Pub.: 12 Mar '17, Pinned: 29 Jun '17
Abstract: The balloon has long drifted through popular discourse as a symbol of an Enlightenment attitude towards discovery and a Romanticized image of rationality. This article uses two accounts of early British balloon voyages, both published in 1786, and through them attempts to understand the wide range of practices - literary, social, chemical and adventurous - employed by early balloonists in Britain. I argue that the two series of flights recorded by John Jeffries and Vincenzo Lunardi can be read to show two different philosophical ideas of and aspirations for ballooning, each of which is tied to a different British location, and established a different paradigm for the public reception of flight experiments in later years.
Pub.: 10 Apr '17, Pinned: 29 Jun '17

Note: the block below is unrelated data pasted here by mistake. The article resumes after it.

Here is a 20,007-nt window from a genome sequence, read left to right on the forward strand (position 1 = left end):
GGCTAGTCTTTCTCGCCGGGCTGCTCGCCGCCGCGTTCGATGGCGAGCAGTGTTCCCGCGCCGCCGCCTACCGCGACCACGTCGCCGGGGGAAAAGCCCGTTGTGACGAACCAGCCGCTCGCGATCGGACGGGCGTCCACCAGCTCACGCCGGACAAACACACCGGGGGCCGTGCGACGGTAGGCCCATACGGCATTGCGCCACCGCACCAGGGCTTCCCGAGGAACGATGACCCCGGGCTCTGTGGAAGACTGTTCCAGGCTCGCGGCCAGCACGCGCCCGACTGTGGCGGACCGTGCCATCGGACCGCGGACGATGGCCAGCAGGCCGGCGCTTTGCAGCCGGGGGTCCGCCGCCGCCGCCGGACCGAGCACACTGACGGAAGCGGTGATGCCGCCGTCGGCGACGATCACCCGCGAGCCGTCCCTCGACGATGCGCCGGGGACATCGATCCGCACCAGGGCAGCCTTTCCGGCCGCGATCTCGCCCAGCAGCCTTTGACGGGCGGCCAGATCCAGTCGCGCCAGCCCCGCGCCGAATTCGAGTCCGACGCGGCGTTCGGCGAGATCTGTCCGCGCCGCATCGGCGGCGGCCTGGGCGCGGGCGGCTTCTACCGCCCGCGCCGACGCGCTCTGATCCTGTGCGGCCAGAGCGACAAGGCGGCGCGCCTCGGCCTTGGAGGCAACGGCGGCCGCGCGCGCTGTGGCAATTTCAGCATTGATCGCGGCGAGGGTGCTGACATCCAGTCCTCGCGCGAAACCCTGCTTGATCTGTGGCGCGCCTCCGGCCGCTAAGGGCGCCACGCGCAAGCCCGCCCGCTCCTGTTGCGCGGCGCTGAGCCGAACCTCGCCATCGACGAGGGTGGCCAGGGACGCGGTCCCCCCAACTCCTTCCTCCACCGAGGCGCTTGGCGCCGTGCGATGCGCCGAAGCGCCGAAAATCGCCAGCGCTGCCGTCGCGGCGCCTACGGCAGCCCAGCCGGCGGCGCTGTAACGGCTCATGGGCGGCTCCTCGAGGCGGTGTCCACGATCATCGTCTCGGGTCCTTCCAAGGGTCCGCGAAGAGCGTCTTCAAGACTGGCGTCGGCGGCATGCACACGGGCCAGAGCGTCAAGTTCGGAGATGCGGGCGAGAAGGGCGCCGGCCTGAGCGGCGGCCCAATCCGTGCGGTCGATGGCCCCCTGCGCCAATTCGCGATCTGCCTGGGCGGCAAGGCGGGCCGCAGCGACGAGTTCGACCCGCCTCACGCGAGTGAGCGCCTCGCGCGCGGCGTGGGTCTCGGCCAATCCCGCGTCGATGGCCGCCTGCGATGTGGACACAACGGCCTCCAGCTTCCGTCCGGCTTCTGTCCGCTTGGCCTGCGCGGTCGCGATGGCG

Abstract: Over three centuries after the 1711 discovery in the choir of Notre-Dame in Paris of a square-section stone bas-relief (the Pillar of the Boatmen) with depictions of several deities, both Gaulish and Roman, the blocks comprising it were analyzed as a symbol of Parisian power, if not autonomy, vis-à-vis the Roman Empire. Variously considered as local, national, or imperial representations, the blocks were a constant object of admiration, interrogation, and speculation among antiquarians of the Republic of Letters. They were also boundary objects - products of the emergence of a Parisian archeology dated from 1711. If this science reflected the tensions and ambiguities of a local regime of knowledge situated in a national context, it also helped to coordinate archeological work between different institutions and actors. This paper would like to assess the specific role played by the Pillar of the Boatmen as a fetish object in this process. To what extent could an archeological artifact influence this reshaping of urban representation, this change of scales? By following the three-century career of the pillar's blocks as composite objects, which some have identified as merely stones or a column, it is possible to understand the multiple dimensions that defined the object as archeological - as an artifact that contributed to the relocating of the historical city center - and the multiple approaches that transform existing remains into knowledgeable objects.